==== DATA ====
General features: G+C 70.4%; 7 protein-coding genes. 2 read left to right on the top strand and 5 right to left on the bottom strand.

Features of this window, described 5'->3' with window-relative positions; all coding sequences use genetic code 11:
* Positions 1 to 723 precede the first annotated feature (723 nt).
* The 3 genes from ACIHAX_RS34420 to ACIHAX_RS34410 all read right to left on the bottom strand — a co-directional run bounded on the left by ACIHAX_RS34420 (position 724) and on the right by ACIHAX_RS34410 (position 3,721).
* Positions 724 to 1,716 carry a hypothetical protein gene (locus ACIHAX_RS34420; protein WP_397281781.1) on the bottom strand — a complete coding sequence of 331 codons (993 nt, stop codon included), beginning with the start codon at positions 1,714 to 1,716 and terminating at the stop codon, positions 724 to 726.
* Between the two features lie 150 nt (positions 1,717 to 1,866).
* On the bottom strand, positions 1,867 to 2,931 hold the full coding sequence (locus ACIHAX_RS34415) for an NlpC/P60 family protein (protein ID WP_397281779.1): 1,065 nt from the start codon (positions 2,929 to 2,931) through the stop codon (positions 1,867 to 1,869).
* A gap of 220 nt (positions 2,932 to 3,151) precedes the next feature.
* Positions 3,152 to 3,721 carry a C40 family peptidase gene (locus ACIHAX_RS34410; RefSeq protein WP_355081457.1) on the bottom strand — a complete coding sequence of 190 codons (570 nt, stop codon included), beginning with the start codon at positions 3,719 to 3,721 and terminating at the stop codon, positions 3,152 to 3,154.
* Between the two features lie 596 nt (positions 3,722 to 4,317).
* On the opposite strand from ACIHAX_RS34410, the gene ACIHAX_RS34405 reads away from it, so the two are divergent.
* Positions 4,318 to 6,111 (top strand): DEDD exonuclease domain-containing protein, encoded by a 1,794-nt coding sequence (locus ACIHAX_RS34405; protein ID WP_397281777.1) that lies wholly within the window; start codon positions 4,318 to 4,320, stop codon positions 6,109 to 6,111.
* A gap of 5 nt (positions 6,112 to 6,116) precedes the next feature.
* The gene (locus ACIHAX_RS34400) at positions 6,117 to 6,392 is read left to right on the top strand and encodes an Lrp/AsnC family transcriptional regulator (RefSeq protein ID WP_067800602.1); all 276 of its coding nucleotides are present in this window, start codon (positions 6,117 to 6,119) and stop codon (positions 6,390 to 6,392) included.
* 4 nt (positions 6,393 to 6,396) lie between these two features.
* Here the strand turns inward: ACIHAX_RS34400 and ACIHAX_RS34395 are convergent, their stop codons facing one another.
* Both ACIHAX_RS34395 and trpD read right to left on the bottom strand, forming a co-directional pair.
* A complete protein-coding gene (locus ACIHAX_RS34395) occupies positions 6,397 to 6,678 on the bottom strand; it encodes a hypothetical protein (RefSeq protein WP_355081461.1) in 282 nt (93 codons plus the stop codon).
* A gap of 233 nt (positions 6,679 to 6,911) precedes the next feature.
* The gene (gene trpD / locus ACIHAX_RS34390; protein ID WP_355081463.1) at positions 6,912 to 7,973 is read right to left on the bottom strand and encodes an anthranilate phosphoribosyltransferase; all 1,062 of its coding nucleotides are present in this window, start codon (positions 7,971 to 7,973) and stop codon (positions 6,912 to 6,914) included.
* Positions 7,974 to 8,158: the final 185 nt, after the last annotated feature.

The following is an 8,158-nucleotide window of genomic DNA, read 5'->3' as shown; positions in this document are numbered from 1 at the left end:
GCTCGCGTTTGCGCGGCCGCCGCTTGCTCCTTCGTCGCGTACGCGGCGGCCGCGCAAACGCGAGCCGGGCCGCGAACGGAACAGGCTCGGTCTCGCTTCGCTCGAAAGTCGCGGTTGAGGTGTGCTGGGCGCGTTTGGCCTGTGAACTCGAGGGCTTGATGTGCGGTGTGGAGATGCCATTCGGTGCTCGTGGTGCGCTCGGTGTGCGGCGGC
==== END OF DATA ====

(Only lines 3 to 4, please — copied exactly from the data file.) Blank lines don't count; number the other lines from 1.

* Positions 1 to 723 precede the first annotated feature (723 nt).
* The 3 genes from ACIHAX_RS34420 to ACIHAX_RS34410 all read right to left on the bottom strand — a co-directional run bounded on the left by ACIHAX_RS34420 (position 724) and on the right by ACIHAX_RS34410 (position 3,721).